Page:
Sept. 2002 - April
'We're not the easiest date … in the sense that we’re going to poke and prod in not just the basic science but also in the systems and engineering and ethics and impacts and the whole management of biofuels. Because land issues, land tenure, land quality are critically important to sustainability, not just on an ecological basis but also in terms of people around the world, rich and poor.'
Dan Kammen: I was very pleased because our lab at Berkeley has been working for a number of years on biofuels and the Energy Resources Group has been looking at the energy balance of biofuels, the inputs, the fossil fuels issue, the whole equation of sustainability, from water and energy and a variety of things, and it was great to see this step take place where we actually are going to get the resources to work on all these issues.
Biofuels are complicated because they tie something that hasnít been linked before and thatís our energy system and our ag system, and each one of those is complicated and together itís more complicated. So youíre going to have to really get the time and the space and the resources to think through a lot of interconnected pieces. Berkeley has always been clearly the best university at being interdisciplinary; my department, The Energy Resources Group, was founded on that principle to bring people from campus and LBNL has done that, and Illinois has a number of very strong pods that are themselves interdisciplinary.
BP is an interesting funder, because when we wrote our papers on biofuel, it was actually the chief scientist at BP, Steve Koonin, who wrote the commentary, the editorial pieces in the front of ďScienceĒ about our papers on what really is the actual energy balance of biofuels. No surprise, not all biofuels are created equal. You can make very clean biofuels if you use cellulosic materials and then distill it in a plant thatís run by natural gas or wind, but you can also make fairly ugly biofuels. If you use corn, which is very fossil fuel intensive in some cases and then make that into ethanol in a plant that is run by coal, thatís uglier than gasoline, it turns out, on sustainability metric.
This project is really designed to explore that, and I think BP has had a lot of foresight in picking a partner where there was clearly a constellation of superstars on synthetic biology, chemical engineering, energy systems analysis, but also a place that was going to dig hard and look closely at what are the social implications. That, I think, is to their credit, and itís to our credit that we have this set of stars. That really was our starting ground.
The other piece of it though, was that BP was also very interested in something which I donít think was ever appreciated much by many people. That was, they wanted to see, and they kept saying over and over again, "We need to see an ecosystem of companies. Itís not just BP. We want to see lots of startups. We want to see the bioenergy space look more like the biotech space and the IT space, and itíll be a place where garage inventors and spin-offs are happening all over the place, of which no single university or company is going to control." And UC Berkeley, Illinois, LBNL and Silicon Valley really generate that space, which I think is unique, and so that really framed why I think we won and it just opens up doors in areas that we hadnít even thought of before.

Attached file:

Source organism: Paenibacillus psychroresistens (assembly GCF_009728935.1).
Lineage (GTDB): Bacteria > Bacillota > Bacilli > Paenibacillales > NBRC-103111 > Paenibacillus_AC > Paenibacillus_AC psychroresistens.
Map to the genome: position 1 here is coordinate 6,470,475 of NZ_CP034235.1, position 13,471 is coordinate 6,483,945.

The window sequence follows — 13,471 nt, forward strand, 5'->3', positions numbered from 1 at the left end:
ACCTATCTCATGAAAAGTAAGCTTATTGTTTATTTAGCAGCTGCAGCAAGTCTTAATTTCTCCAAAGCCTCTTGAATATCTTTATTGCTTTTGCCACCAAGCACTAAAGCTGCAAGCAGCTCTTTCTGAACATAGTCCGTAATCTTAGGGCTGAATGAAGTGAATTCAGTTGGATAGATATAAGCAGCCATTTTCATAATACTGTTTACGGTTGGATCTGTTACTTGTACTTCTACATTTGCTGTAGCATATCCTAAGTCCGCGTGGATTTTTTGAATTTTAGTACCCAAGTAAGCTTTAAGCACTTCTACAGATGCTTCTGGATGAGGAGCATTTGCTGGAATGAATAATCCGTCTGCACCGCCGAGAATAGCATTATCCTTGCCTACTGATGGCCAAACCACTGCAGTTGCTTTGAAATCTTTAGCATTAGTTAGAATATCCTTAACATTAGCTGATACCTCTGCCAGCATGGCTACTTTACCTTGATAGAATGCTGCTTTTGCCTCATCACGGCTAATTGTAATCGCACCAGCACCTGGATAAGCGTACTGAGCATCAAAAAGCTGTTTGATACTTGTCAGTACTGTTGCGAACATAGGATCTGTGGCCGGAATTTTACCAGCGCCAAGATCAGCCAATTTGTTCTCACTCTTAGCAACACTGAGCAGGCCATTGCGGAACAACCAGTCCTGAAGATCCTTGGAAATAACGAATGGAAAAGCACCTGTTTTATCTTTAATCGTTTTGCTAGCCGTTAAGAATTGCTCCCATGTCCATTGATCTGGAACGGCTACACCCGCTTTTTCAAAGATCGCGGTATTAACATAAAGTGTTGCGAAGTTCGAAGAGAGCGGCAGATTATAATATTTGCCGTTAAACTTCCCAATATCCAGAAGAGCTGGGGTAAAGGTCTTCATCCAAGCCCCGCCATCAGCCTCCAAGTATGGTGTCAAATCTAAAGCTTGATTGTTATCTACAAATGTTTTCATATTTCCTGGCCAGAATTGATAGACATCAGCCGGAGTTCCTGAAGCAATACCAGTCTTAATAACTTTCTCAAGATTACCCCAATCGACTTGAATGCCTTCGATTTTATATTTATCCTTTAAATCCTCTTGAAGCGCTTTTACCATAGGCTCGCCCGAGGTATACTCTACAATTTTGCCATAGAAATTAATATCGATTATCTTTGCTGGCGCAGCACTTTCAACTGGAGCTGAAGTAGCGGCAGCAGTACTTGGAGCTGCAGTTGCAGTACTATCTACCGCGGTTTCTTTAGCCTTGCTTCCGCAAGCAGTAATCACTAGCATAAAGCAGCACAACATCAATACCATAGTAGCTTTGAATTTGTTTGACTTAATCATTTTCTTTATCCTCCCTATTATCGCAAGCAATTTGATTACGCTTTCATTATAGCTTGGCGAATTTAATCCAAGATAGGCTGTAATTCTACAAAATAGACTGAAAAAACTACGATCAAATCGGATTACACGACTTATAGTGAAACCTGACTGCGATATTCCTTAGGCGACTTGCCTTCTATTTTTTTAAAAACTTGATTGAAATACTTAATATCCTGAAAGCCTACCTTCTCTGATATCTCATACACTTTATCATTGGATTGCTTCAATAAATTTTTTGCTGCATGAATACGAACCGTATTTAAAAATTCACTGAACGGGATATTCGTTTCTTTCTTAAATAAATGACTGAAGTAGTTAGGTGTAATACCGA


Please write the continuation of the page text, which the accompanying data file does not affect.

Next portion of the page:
Birgeneau: So one of the other special features of this which was implicit in what Dan had to say, but he didnít articulate it explicitly, is that besides energy and agriculture, of course, weíre now going to bring modern molecular biology to bear on this problem in joining together of those two important fields. BP people themselves commented that we have the whole biotech industry, but thatís largely been directed toward health as opposed to energy and thatís of course one of the things that we think will be very special about this research institute. I wonder if you want to comment on that.
Burnside: Oh, absolutely. Itís really seen as an opportunity to apply the kinds of things that have primarily been directed at medical problems and pharmaceutical problems to trying to address the bioenergy problem and itís made possible ó we have enormous capacity here in the joint genome expression center, which has the fastest capacity to do gene sequencing in the country. It has just sequenced the poplar genome and is actually dedicated to biocrops for energy, bioenergy crops. And we also have this enormous strength in synthetic biology, which is the process in which you can introduce genes into bugs, bacteria or yeast, to actually make them produce a product that you have in mind that they donít normally produce. So the opportunity exists to produce special products along the pathway that might really make breakthroughs in technology for how the pathway toward getting a fuel out the end from growing plants with sunlight on the front end will actually really happen.